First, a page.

Drawing Back the Standards Curtain to Discover the Global Coordination to Redesign the Very Nature of Curriculum

We have discussed the fact that the phrases “Common Core” or “Competency” or “21st century skills” make wonderful excuses that obscure virtually all of what is really changing. Especially since we also have new ways of measuring the results and effects and turning it into data. When those of us who read the small print of reports, or attend PTA meetings, or actually look at what students are being asked to do, notice a complete paradigm shift away from factual knowledge as a primary purpose of schools and then try to raise our concerns these days, we usually get nowhere. We get to hear the typical supportive talking points about how “Standards are not curriculum,” and how the country “needs these standards to be internationally competitive,” and finally, how “Business wants these standards to create a skilled workforce.”

If we happen to be armed with some factual knowledge and point out that endorsements from tech companies who will benefit financially is not what will bring tomorrow’s jobs, parents quickly discover that disputing the talking points on the Common Core is like trying to have a discussion with a robocall or a parrot. Now I am going to say do svidanija!, the Russian phrase for goodbye, to any discussion today of Soviet psychology and the fact that the education model the Common Core reflects when we look at what is being asked of teachers, measured in students, and theories imposed on the classroom all comes from the old USSR. Decades of experimental research and now imported to the US and other countries as cultural-historical activity theory. I suspected it before but recently reading the 2002 book Learning for Life in the 21st Century removed all doubt.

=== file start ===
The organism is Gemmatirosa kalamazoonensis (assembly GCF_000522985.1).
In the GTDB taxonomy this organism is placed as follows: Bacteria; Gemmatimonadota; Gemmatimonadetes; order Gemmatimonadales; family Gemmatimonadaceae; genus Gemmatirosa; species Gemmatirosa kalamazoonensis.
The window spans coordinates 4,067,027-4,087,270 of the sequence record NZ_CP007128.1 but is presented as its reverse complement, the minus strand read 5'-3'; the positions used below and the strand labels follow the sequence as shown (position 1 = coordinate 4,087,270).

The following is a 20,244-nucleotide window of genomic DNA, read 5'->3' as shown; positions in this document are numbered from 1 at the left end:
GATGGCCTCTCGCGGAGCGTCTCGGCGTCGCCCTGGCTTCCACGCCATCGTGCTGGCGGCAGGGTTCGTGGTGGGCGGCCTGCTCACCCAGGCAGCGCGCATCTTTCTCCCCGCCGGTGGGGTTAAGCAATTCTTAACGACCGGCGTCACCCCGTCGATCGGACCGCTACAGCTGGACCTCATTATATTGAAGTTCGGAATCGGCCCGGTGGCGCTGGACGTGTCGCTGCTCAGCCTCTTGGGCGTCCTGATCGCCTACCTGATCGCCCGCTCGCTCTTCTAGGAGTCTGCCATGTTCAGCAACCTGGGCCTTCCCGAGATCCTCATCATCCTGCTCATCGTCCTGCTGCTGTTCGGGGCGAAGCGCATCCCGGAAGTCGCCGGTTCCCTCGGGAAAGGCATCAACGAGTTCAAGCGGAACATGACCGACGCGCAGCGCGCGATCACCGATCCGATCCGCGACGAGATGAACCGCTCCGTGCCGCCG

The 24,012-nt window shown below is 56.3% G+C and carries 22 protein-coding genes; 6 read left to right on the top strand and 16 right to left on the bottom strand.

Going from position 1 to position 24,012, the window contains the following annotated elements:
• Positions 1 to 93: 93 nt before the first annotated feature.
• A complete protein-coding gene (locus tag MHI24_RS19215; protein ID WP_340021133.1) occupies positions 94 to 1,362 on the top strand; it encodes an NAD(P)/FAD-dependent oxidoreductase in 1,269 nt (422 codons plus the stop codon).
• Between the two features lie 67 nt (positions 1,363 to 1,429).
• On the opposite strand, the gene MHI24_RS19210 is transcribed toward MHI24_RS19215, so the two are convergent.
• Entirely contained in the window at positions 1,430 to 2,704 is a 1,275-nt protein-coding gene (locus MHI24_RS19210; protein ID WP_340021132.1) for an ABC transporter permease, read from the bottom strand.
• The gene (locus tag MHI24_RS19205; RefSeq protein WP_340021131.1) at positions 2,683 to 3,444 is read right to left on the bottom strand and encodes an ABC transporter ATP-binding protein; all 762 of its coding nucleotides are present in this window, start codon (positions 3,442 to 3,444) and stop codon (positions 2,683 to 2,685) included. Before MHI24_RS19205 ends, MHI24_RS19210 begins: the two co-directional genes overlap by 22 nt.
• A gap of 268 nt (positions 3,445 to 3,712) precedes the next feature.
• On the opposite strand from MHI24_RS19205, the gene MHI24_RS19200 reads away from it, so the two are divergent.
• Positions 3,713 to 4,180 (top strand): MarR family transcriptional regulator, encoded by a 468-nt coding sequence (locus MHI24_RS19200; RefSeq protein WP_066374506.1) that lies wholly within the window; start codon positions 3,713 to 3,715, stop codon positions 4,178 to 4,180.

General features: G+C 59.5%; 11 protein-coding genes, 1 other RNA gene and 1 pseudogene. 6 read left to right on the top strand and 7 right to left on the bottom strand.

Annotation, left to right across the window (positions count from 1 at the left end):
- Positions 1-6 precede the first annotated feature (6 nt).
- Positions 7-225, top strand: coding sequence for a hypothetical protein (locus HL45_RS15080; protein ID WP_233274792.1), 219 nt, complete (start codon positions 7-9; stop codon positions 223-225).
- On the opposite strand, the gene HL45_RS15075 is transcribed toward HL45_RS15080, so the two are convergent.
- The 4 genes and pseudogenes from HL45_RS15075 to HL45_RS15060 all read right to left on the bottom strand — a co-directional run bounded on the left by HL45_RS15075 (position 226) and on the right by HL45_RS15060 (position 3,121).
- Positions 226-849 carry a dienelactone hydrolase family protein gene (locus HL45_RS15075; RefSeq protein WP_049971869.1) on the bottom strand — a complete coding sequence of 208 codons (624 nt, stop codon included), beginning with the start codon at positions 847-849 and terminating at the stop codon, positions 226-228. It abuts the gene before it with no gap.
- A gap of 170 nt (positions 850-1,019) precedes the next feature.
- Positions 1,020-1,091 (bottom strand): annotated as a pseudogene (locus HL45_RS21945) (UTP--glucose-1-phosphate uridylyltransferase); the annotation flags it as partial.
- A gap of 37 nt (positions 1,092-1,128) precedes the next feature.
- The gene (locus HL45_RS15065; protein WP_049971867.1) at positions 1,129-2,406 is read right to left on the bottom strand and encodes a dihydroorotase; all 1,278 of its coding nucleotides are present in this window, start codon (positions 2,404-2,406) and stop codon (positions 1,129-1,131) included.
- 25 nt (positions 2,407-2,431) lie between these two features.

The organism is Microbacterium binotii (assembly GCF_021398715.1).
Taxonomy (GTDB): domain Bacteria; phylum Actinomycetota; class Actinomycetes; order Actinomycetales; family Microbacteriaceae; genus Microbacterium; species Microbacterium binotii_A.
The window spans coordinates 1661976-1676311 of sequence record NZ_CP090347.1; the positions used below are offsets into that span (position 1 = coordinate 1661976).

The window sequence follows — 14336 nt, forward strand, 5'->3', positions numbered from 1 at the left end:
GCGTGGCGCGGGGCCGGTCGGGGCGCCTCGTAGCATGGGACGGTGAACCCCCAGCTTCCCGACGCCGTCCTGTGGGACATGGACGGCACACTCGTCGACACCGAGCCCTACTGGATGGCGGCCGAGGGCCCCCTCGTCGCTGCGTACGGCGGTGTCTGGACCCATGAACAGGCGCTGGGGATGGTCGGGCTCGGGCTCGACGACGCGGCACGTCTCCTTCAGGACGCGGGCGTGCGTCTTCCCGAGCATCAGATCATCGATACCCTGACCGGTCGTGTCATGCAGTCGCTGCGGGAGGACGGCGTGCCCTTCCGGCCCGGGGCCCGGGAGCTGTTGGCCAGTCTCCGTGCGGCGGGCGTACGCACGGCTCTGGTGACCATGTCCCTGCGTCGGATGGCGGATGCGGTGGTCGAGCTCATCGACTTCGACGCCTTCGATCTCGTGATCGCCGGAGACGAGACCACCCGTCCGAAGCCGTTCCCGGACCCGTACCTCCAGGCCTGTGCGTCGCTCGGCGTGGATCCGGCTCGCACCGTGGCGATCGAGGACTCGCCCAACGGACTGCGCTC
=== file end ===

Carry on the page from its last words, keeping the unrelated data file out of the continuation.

But curriculum is our focus today. The developmental perspective that CHAT and learning theories grounded in Vygotsky represent needs a redesign of the very paradigm of the curriculum. And it turns out they have it because in 2011 Harvard set up a Center for Curriculum Redesign that has UNESCO, Pearson, the Gates and Hewlett Foundations, the Nellie Mae Foundation behind the Competency Works report from the last post, Microsoft, Intel, IBM, Google, the OECD and World Bank, and the governments of Massachusetts; Finland; Alberta and Toronto, Canada; Korea; Singapore, and the Australian curriculum authority (acara) all involved. Global coordination indeed of precisely what students everywhere will be interacting with and experiencing on a daily basis.

CCR came to my attention a few days ago when the OECD began touting it http://oecdeducationtoday.blogspot.com/2014/02/mathematics-for-21st-century.html . Since my book has an entire chapter on what was really being sought in the so-called math and science wars, announcing that the “Center for Curriculum Redesign’s Stockholm Declaration has stated: We call for a far deeper and reconceptualized understanding of mathematics by the entire population as a critical right, requiring:

* a new vision of mathematics education that anticipates needs and reinforces the role of mathematics in society, economies, and individuals, and strengthens gender equity,

* changes to existing Mathematics standards as presently conceived, through a significant rethinking of what branches, topics, concepts and subjects should be taught in Mathematics for human, economic, social and career development…”

Well, THAT got my attention. You can imagine my surprise when I discovered Charles Fadel was a Visiting Practitioner at Harvard. Ooops, I see I have forgotten to mention the University of Pennsylvania and MIT are also involved. And not just Stanford but the very prof, Roy Pea, we met in this post http://www.invisibleserfscollar.com/the-need-to-know-as-we-understand-it-today-may-be-a-lethal-cultural-sport/ on the NSF funding of cyberlearning and informal learning.

Prof Pea is psyched to be an advisor to CCR since “In my studies of learning and development enhanced by technologies over the years, I’ve often emphasized the importance of meta-cognition, planning, leveraging distributed intelligence, and other aspects of human competencies (my bolding) that are often tacit or left out of curriculum studies and standards. Like many of my colleagues, I’m keen to see more integral support from educators for developing learner’s adaptive expertise–a framework I find preferable to 21st century skills. Once we separate ‘skills’ from expertise, which incorporates skills, knowledge, dispositions, interests, and identities–all essential aspects of competencies–we run the risk of having separate curriculum units on skills, divorced from content and other aspects of expertise.”